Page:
The US Federal Aviation Administration is hoping to announce looser restrictions on in-flight use of portable electronics by the end of 2013, according to sources for the New York Times. The people belong to an industry working group set up by the FAA, and add that the latter is specifically considering allowing reading devices during takeoff and landing, including tablets and e-readers. Devices may still have to be set to Airplane mode, though, and cellphones are expected to remain off-limits.
At issue is that while there has been no proof the devices’ wireless receivers affect airplane systems, flight attendants regularly ask passengers to shut readers off for takeoff and landing in an age when digital reading is extremely common. The FAA working group is comprised of parties like Amazon, the Consumer Electronics Association, the Association of Flight Attendants, the Federal Communications Commission, and aircraft makers such as Boeing. Findings on the safety of electronics on planes are due by July 31st.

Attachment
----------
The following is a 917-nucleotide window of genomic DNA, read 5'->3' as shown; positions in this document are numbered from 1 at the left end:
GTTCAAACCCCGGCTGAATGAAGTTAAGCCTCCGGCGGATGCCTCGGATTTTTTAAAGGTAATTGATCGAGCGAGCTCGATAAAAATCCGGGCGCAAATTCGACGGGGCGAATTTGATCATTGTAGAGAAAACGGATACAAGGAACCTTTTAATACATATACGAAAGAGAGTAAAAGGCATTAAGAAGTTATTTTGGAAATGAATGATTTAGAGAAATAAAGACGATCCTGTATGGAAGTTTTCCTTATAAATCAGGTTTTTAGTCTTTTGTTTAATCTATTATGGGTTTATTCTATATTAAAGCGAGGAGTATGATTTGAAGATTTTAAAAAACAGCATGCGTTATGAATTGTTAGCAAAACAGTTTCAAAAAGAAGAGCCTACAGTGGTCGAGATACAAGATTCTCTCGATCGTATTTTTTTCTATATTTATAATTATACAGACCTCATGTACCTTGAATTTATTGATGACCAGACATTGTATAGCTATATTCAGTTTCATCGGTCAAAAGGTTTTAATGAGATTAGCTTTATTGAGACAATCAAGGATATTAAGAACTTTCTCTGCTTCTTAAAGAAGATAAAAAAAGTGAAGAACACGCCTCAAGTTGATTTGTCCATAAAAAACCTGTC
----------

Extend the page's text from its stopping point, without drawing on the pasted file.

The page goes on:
A leaked document indicates that the group also has more specific objectives, the Times reports. These include deciding what Airplane mode means, making sure attendants don’t have to police which devices are acceptable, and ensuring that any rules announced this year will apply to future hardware. As side goal, the group is aiming to replace multiple regulations with a single set.
Senator Claire McCaskill, a Missouri Democrat, tells the Times she is planning to introduce legislation to ensure that the FAA does relax rules. She specifically complains that since iPads are now regularly used by pilots and attendants, it makes little sense to prevent passengers from using them. The FAA is facing pressure from a number of other groups as well, including pilot unions, and travel coalitions and agencies. Outgoing FCC chairman Julius Genachowski recently sent the FAA a letter urging change, and has met with McCaskill.